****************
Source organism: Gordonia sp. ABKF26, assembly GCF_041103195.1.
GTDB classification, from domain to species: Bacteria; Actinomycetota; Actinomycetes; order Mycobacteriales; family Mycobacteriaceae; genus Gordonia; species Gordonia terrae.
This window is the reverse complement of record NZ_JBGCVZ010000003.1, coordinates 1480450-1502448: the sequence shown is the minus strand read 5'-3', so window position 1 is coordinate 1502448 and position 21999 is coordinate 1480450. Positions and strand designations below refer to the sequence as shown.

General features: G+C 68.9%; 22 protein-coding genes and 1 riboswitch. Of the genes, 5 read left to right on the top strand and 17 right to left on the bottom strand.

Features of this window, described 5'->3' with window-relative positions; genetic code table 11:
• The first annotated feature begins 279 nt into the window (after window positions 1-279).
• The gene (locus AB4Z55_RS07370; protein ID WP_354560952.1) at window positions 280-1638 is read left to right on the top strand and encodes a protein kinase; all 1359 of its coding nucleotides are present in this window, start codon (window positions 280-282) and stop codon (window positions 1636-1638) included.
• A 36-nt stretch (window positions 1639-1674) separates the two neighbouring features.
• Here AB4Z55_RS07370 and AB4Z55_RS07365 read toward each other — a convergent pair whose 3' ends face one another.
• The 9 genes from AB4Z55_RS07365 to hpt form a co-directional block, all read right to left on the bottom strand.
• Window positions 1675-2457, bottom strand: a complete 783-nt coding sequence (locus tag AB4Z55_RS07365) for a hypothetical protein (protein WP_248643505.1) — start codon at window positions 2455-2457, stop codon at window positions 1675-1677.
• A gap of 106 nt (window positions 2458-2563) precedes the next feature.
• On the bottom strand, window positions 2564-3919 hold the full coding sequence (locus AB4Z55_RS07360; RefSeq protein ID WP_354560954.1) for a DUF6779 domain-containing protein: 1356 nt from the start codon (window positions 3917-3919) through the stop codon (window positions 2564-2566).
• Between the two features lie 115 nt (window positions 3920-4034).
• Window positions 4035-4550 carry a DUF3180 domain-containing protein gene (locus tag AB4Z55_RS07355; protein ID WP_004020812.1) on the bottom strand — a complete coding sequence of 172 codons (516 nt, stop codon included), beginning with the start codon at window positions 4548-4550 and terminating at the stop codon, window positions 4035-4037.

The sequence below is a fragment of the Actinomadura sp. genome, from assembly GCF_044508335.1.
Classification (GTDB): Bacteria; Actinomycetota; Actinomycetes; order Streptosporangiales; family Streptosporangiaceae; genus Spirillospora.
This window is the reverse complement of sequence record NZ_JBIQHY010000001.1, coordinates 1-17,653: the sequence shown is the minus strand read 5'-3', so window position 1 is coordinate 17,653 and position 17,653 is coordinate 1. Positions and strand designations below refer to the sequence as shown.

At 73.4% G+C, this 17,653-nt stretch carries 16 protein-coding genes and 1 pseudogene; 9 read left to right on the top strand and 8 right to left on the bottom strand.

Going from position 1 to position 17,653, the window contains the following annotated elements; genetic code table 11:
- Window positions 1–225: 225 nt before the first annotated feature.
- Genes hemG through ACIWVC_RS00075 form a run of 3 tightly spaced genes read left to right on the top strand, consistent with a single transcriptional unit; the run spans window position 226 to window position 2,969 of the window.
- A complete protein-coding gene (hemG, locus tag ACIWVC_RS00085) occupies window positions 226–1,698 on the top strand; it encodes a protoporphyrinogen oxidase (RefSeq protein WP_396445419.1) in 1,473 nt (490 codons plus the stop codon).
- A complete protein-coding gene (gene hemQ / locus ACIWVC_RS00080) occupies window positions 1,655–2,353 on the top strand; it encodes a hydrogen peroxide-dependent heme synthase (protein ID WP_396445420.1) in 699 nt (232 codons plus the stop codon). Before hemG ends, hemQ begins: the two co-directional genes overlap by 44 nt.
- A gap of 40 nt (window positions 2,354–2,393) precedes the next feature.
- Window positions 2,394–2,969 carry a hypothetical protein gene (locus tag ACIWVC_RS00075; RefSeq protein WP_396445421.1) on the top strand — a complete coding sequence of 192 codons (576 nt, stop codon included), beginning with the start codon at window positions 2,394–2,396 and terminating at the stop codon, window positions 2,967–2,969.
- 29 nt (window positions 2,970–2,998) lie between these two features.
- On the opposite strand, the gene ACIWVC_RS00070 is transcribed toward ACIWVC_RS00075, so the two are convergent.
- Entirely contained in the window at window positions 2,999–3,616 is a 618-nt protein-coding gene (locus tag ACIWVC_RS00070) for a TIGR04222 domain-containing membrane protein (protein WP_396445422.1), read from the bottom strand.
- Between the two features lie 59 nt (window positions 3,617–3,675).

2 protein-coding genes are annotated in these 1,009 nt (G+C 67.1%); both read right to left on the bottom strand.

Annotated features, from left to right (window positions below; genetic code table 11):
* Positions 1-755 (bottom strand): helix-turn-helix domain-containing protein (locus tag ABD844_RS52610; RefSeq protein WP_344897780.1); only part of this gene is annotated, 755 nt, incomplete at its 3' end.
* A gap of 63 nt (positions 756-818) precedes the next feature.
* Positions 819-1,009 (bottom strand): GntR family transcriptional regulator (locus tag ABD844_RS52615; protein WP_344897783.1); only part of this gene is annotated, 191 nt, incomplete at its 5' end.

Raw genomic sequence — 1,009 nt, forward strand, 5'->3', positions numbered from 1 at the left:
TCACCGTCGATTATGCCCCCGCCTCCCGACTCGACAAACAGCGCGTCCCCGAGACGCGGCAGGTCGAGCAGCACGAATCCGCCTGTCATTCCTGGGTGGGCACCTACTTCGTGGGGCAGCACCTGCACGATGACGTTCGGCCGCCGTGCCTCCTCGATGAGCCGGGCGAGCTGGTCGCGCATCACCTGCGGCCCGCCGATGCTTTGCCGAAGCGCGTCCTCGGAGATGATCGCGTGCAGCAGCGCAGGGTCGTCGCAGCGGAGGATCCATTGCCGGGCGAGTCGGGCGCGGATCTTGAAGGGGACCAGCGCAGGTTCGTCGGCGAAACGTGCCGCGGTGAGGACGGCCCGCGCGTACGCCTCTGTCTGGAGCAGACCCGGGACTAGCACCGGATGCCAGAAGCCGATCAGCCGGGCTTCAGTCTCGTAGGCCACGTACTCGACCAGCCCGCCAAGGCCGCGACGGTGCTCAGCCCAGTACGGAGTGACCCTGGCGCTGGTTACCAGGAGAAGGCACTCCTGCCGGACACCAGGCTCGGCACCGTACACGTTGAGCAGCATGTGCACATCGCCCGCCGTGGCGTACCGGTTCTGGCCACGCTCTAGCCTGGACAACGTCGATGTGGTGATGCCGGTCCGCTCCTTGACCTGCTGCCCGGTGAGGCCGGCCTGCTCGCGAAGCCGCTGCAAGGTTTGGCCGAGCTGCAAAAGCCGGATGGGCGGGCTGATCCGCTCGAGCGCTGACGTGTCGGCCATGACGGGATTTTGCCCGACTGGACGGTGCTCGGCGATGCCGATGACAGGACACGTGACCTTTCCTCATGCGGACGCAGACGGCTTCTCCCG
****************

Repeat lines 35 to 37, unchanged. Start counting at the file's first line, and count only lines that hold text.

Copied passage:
* Positions 819-1,009 (bottom strand): GntR family transcriptional regulator (locus tag ABD844_RS52615; protein WP_344897783.1); only part of this gene is annotated, 191 nt, incomplete at its 5' end.

Raw genomic sequence — 1,009 nt, forward strand, 5'->3', positions numbered from 1 at the left:
TCACCGTCGATTATGCCCCCGCCTCCCGACTCGACAAACAGCGCGTCCCCGAGACGCGGCAGGTCGAGCAGCACGAATCCGCCTGTCATTCCTGGGTGGGCACCTACTTCGTGGGGCAGCACCTGCACGATGACGTTCGGCCGCCGTGCCTCCTCGATGAGCCGGGCGAGCTGGTCGCGCATCACCTGCGGCCCGCCGATGCTTTGCCGAAGCGCGTCCTCGGAGATGATCGCGTGCAGCAGCGCAGGGTCGTCGCAGCGGAGGATCCATTGCCGGGCGAGTCGGGCGCGGATCTTGAAGGGGACCAGCGCAGGTTCGTCGGCGAAACGTGCCGCGGTGAGGACGGCCCGCGCGTACGCCTCTGTCTGGAGCAGACCCGGGACTAGCACCGGATGCCAGAAGCCGATCAGCCGGGCTTCAGTCTCGTAGGCCACGTACTCGACCAGCCCGCCAAGGCCGCGACGGTGCTCAGCCCAGTACGGAGTGACCCTGGCGCTGGTTACCAGGAGAAGGCACTCCTGCCGGACACCAGGCTCGGCACCGTACACGTTGAGCAGCATGTGCACATCGCCCGCCGTGGCGTACCGGTTCTGGCCACGCTCTAGCCTGGACAACGTCGATGTGGTGATGCCGGTCCGCTCCTTGACCTGCTGCCCGGTGAGGCCGGCCTGCTCGCGAAGCCGCTGCAAGGTTTGGCCGAGCTGCAAAAGCCGGATGGGCGGGCTGATCCGCTCGAGCGCTGACGTGTCGGCCATGACGGGATTTTGCCCGACTGGACGGTGCTCGGCGATGCCGATGACAGGACACGTGACCTTTCCTCATGCGGACGCAGACGGCTTCTCCCG